Targeting spawning speckled trout
Speckled trout will be feeding over oyster shell beds and artificial inshore reefs in the next few weeks.
The next month is prime time to catch a limit of nice speckled trout in Alabama’s fertile coastal waters.
Speckled trout will spawn several times during the year, but the first full moon in May is probably the best time to catch big trout. The next full moon is May 10, so make sure all your gear is ready to go to take advantage of this trout bonanza.
A week ago, the trout were segregated into male and female groups. If you happened upon a group of males, you had to catch several trout to catch a legal 14-incher because the males are smaller. If you were lucky enough to find a group of females, there was very little measuring required.
The trout have moved out of their early spring haunts in deeper water and are heading for the shallows to feed up and get ready to spawn. The trout spawn is similar to the bass spawn in that both feed heavily before and after spawning. The fish use a great deal of energy during the spawning process and are ready to replenish their reserves after the spawn is complete.
The hungry trout will be hanging out on the oyster shell beds and inshore artificial reefs. Also, look for bird activity. The birds will likely be diving on bait that the trout have pushed to the surface. Toss a ¼-ounce jighead with a plastic lure under the birds and get ready to set the hook.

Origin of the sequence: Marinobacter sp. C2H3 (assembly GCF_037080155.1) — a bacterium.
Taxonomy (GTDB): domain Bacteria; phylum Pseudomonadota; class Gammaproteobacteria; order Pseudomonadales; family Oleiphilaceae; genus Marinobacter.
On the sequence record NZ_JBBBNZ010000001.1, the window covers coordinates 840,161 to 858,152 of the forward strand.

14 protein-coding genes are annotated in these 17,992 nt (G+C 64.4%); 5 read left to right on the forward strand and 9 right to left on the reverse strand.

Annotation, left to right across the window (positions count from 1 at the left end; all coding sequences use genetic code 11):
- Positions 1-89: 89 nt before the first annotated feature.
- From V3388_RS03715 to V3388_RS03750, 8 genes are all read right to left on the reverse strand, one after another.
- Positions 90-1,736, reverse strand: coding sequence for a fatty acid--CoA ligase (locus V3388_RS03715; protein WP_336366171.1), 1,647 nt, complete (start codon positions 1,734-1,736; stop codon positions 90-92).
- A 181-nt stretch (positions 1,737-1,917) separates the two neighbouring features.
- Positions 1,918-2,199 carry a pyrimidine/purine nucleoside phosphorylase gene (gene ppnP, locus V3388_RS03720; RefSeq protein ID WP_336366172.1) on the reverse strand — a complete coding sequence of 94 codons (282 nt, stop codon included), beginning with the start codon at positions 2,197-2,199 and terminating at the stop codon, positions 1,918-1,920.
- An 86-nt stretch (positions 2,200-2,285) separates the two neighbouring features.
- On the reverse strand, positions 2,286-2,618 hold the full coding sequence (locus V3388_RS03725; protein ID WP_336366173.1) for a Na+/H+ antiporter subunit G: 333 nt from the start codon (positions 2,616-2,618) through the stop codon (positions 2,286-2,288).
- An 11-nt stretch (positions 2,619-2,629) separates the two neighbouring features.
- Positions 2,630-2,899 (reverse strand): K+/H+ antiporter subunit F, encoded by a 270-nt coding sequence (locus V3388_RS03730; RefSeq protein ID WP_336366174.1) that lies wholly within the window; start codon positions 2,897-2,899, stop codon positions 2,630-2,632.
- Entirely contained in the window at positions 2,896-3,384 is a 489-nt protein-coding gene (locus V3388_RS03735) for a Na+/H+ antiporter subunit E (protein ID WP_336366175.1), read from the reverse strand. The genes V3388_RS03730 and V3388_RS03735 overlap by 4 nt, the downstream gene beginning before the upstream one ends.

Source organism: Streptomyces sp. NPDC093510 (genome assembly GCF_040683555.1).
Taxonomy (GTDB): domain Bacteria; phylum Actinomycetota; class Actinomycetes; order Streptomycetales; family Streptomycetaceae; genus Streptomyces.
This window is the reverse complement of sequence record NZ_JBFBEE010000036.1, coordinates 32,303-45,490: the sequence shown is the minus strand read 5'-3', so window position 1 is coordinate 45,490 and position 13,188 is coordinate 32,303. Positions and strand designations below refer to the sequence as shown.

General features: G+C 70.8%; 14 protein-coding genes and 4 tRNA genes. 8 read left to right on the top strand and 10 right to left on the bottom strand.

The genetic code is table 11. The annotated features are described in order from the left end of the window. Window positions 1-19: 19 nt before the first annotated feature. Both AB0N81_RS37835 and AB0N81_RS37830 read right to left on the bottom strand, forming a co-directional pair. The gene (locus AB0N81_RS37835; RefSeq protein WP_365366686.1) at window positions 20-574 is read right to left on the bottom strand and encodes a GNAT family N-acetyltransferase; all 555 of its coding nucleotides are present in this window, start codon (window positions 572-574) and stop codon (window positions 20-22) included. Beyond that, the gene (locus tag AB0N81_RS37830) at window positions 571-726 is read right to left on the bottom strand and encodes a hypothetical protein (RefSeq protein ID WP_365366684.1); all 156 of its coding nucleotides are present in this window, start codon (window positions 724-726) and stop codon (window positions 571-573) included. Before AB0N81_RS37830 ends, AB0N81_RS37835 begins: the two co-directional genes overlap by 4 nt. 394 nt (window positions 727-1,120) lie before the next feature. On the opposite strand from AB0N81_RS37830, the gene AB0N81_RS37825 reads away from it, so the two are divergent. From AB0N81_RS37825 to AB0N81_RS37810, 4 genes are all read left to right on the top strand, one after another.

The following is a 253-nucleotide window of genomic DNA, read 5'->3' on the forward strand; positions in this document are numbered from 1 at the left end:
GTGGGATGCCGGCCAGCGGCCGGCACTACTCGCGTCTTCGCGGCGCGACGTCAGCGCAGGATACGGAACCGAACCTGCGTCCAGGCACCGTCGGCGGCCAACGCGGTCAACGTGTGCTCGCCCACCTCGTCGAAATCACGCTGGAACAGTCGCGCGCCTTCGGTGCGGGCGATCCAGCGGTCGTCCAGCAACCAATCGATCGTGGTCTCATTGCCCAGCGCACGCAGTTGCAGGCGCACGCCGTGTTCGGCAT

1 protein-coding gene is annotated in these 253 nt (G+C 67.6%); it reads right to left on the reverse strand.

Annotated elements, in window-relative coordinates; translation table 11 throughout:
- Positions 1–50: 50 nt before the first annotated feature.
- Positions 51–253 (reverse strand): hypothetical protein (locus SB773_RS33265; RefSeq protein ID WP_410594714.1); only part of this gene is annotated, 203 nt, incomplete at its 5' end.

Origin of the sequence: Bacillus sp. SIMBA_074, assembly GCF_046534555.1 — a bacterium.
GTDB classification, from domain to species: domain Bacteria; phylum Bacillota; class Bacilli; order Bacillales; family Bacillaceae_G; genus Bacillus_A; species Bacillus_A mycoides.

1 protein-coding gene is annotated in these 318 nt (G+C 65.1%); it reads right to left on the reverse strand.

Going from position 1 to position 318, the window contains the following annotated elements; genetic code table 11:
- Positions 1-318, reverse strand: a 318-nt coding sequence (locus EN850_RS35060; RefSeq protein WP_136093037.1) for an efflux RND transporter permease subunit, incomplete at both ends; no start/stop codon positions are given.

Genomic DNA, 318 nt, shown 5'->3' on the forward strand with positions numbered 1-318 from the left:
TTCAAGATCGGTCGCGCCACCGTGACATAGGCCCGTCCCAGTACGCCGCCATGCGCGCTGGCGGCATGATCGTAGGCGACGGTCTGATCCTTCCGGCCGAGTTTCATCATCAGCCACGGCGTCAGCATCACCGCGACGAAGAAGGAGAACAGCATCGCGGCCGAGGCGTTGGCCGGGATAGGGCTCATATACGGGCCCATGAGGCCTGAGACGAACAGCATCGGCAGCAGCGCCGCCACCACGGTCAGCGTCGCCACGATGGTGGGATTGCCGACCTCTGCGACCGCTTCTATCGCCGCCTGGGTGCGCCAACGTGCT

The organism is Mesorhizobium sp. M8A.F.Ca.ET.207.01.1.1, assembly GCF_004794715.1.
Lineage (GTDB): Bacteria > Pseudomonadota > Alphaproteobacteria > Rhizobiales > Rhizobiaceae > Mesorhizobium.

The great thing about catching trout this time of year is you don’t have to use live bait. Finfish imitation plastic lures on jigheads work like a champ. And if you’re fishing in lower light conditions, toss that top-water lure for a while and see if you can get the fish to hit on the surface. One tip about top-water fishing for trout is that specks have terrible aim when it comes to blasting a top-water lure. It may take three or four swipes before the fish actually nails the lure. So be patient. If the trout misses it, toss it right back into the same area.
Most of the time I’ll stick with 10-pound to 12-pound test line for trout. Fluorocarbon lines have made significant advances in flexibility in recent years, and I usually choose it over monofilament. I’ll usually use a fairly short leader of 20-pound fluorocarbon line to handle contact with oyster shells and barnacles. I stick with medium-action rods for trout to get the feel and hookset needed.
I know this will be hard to do, but if you’re lucky enough to hook a big trout, don’t get in a hurry. Speckled trout don’t have tough mouths like redfish, so don’t try to horse the fish to the boat. Make sure your drag is set correctly and take your time.
When you scoop that big fish into the net, then you can get excited. And the next few weeks provide the best opportunity for that kind of adrenalin-filled action.